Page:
Tips for Saving The Life of a Photo

At a recent family gathering, I met a woman who was amazed that an unidentified photograph could be a valuable piece of family history and that it could be identified. She looked at me with astonishment and confessed, “Oh no, I threw them out. I wish I’d known.” It’s hard to imagine that this charming picture of a Dad and his child could end up in the trash. You can almost hear the father saying, “Look at the camera.” Every day someone somewhere throws out ancestral pictorial bounty. It doesn’t have to happen. All it takes to prevent the senseless loss of photographs is a little understanding.

Amateur cameras allowed for spontaneous pictures

Follow the Clues

Each photo tells you things about your ancestors that aren’t written in a book or document. From how they wore their hair, to how they posed for pictures. Watch for their photographic tell much like card players in a high stakes game. People have their camera faces, tilting their head a certain way, a particular smile or the way they stand. It’s the little things that help us know them as people. Some families always pose in the same place in the yard or like to preen in front of their cars. Photo habits tend to hang around, but can help you identify who’s who.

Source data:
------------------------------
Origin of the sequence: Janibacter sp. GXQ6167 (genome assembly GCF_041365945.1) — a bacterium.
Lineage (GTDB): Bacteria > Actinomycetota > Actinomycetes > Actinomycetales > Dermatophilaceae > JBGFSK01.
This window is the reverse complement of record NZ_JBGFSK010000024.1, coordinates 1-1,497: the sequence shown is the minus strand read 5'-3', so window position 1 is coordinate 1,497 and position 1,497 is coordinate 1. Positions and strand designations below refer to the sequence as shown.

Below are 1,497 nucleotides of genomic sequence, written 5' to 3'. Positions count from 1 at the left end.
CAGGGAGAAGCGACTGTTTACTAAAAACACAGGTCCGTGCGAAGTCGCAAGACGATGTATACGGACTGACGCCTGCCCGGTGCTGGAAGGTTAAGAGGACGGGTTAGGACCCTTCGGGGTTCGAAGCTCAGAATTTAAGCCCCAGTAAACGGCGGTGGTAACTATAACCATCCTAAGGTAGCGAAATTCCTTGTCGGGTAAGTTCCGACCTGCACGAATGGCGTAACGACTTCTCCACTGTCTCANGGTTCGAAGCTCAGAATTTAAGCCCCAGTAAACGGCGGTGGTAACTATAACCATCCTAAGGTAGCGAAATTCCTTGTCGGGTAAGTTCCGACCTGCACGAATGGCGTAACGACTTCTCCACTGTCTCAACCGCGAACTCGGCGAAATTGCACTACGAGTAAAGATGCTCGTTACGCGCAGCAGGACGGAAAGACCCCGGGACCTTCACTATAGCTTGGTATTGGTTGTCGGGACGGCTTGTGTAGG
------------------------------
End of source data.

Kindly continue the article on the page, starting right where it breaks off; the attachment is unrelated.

This child’s mother likely took other pictures of her on that day and at other moments as well, maybe even an album full.   This is all that’s left. I found it in a box of unidentified pictures at a photo sale.